Integrating Webhooks and Hardware

Written by James on May 7th, 2014. Posted in Engineering

I’ve had my hands on an Arduino for a while and to be honest I wish I spent more time tinkering with it. For those not familiar with what Arduino is…

Arduino is an open-source electronics prototyping platform based on flexible, easy-to-use hardware and software. It’s intended for artists, designers, hobbyists and anyone interested in creating interactive objects or environments.

In this post I’ll be explaining a little about Arduino, giving you a few resources to help you get up and running with your own Arduino, and talk about a quick project I put together making use of webhooks and an Arduino Ethernet microcontroller board.

I own an Arduino Duemilanove with an ATmega328 microcontroller. I got a Starter Kit from Oomlout, which today comes with the more modern Arduino Uno board. If you’re thinking about getting an Arduino I’d highly recommend getting a Starter Kit so you have lots of components to play with straight out the box.

Once you’ve got yourself a board, follow through the Getting Started with Arduino guide for your OS of choice (OS X, Linux, Windows). The guide will help you setup the IDE, install the drivers for the FTDI chip on the board (if you need to), and get your first sketch (program) uploaded and running on your board. There are lots examples bundled with the Arduino IDE too, check under the File menu and try a few of them out.

Arduino IDE

The Arduino language is based on C/C++ and is easy to pick up if you’re new to programming. For those more technically savvy, it links against AVR Libc which is a C library with the “goal to stick as best as possible to established standards” of ANSI, ANSI-C, and parts of their successor C99. There are a few things to bear in mind, such as the library functions are not guaranteed to be reentrant; the user manual goes in to more details about this.

There are a whole host of extra pieces such as an accelerometer or GPS that you can wire up to your Arduino. There are also additional shields which fit on top of your Arduino board to offer you NFC/RFID, data logging, and more. There are lots of resources and libraries available to get these additional components integrated in to your project.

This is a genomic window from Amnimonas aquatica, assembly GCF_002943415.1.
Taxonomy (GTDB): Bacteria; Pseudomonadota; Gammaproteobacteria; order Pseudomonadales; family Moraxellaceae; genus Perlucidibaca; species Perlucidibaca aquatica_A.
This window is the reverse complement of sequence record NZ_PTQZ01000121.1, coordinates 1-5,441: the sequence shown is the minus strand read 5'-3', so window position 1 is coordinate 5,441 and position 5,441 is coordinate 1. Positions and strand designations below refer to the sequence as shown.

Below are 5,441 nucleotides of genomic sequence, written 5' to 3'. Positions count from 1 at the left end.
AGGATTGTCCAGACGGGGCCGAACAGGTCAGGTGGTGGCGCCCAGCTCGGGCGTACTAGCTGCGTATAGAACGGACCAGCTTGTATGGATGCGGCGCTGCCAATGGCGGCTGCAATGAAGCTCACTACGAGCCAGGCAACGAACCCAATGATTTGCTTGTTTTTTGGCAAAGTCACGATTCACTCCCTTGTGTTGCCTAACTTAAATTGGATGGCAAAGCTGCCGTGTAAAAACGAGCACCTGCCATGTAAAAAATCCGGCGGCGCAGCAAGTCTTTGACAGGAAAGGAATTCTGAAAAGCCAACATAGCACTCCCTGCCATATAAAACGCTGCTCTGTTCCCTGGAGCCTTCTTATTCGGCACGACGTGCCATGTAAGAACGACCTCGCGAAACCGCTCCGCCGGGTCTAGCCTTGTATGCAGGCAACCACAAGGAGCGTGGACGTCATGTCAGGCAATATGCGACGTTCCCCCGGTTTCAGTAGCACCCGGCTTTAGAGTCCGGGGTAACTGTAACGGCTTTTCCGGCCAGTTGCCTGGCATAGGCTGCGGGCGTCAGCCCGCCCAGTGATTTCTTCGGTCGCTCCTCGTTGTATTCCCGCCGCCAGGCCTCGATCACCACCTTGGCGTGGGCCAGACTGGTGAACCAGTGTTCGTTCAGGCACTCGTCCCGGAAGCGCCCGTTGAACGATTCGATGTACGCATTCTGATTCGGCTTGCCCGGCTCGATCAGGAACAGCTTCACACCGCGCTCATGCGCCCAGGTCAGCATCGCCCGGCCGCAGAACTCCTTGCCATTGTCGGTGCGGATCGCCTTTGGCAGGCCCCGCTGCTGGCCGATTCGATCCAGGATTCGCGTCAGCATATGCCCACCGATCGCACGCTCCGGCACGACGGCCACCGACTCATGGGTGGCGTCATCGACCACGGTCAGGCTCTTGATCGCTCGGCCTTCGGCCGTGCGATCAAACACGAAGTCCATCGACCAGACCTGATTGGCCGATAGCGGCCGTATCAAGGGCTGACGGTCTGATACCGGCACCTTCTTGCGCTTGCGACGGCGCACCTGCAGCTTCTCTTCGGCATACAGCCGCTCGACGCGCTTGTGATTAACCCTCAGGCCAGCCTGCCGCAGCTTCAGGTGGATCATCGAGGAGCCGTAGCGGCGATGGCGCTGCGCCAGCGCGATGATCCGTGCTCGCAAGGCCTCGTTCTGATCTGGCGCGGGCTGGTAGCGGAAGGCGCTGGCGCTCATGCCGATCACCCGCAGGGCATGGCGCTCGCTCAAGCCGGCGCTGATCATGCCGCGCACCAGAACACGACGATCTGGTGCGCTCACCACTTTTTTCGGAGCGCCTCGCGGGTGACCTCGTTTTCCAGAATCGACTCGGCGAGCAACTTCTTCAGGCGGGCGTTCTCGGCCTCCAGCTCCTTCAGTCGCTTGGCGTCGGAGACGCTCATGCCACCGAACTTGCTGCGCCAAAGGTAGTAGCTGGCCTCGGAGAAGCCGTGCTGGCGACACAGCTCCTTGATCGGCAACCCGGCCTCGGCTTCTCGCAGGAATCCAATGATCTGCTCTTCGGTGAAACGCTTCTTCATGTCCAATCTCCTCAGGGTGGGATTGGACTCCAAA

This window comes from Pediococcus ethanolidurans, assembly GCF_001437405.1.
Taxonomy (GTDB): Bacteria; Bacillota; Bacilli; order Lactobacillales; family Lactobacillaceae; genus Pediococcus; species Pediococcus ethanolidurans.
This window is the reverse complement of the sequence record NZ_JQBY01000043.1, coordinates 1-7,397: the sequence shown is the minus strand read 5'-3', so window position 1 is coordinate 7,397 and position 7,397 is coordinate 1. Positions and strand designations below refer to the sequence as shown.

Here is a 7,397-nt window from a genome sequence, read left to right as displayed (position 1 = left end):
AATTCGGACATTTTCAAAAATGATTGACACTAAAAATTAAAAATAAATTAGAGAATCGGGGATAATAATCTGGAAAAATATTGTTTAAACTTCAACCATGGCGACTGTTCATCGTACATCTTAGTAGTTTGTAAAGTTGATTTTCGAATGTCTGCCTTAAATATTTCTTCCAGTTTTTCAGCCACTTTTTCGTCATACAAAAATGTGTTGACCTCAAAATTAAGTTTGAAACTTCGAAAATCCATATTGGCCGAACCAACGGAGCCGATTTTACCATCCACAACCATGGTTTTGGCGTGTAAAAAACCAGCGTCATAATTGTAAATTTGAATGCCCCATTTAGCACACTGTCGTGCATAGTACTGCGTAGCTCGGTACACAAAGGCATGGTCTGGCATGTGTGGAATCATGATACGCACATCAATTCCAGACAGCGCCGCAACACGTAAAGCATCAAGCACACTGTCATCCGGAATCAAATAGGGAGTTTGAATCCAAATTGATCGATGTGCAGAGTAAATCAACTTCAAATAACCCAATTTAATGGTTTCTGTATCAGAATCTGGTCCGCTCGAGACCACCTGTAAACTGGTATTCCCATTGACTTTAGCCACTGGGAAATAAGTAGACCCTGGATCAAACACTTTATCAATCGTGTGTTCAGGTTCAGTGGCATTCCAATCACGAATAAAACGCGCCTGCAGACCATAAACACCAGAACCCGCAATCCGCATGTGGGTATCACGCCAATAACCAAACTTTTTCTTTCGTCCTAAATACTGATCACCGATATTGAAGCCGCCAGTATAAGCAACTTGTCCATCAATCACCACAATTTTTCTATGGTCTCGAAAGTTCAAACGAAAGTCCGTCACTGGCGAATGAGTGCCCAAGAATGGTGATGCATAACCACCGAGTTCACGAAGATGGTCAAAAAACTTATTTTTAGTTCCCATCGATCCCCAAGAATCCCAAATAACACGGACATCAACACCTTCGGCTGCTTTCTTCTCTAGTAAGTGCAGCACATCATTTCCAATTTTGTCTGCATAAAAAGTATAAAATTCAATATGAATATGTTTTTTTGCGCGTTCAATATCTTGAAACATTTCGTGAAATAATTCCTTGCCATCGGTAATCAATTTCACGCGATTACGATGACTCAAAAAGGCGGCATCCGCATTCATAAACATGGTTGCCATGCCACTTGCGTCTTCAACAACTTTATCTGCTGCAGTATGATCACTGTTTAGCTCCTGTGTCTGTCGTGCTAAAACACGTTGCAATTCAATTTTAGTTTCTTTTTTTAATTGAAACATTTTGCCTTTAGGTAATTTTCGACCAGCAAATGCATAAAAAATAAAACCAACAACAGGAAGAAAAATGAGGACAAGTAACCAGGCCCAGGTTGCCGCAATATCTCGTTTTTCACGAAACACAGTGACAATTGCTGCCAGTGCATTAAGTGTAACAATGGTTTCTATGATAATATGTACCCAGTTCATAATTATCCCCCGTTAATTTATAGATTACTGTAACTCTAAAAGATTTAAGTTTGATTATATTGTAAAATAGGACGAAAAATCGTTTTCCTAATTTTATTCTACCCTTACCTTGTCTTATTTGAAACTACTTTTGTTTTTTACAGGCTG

I’ve picked myself up an Arduino Ethernet Shield and this week I put together a little project that integrates with Beanstalk webhooks. The aim for the project was to have the Arduino play an audio notification when someone makes a commit to our website’s Git repo on Beanstalk. I wired up a simple piezo element to play the audio notification and plugged the ethernet shield in to my router.

Arduino with Ethernet Shield

I chose to use Webduino, a third party web server library, to handle the HTTP requests from Beanstalk. I defined the MAC address and private IP address for the ethernet shield and configured the network router so that incoming requests on port 80 would be routed to this IP address. The following is the sketch I wrote and uploaded to the Arduino.

#include "SPI.h"
#include "Ethernet.h"
#include "WebServer.h"
#include "pitches.h"

static uint8_t mac[] = {0x90, 0xA2, 0xDA, 0x00, 0x1F, 0x42};
static uint8_t ip[] = {192, 168, 1, 50};

WebServer webserver("", 80);

#define BUZZER_PIN 9

int melody[] = {NOTE_C4, NOTE_G3, NOTE_G3, NOTE_A3, NOTE_G3, 0, NOTE_B3, NOTE_C4};
int noteDurations[] = {4, 8, 8, 4, 4, 4, 4, 4};

void defaultCmd(WebServer &server, WebServer::ConnectionType type, char *, bool) {
  if (type != WebServer::POST) {
    server.httpFail();
    return;
  }
  
  for (int note = 0; note < 8; note++) {
    int noteDuration = 1000 / noteDurations[note];
    tone(BUZZER_PIN, melody[note], noteDuration);
    
    int pauseBetweenNotes = noteDuration * 1.30;
    delay(pauseBetweenNotes);
    
    noTone(BUZZER_PIN);
  }
  
  server.httpSuccess();
}

void setup() {
  Ethernet.begin(mac, ip);
  
  webserver.setDefaultCommand(&defaultCmd);
  webserver.begin();
}

void loop() {
  webserver.processConnection();
}

Having tested this locally I then setup the Beanstalk webhooks and added my public IP address. Now each time a commit was made Beanstalk would make a request to this IP address, it would be directed by my router to the Arduino, and if it was in fact a POST request the audio notification would be played.

The project didn’t take long and demonstrates the beauty of how simple, quick, and easy the Arduino is to turn your ideas in to working projects; plus the hardware is relatively cheap too. I strongly recommend you pick yourself up a starter kit and get playing. I’d love to know what you come up with.

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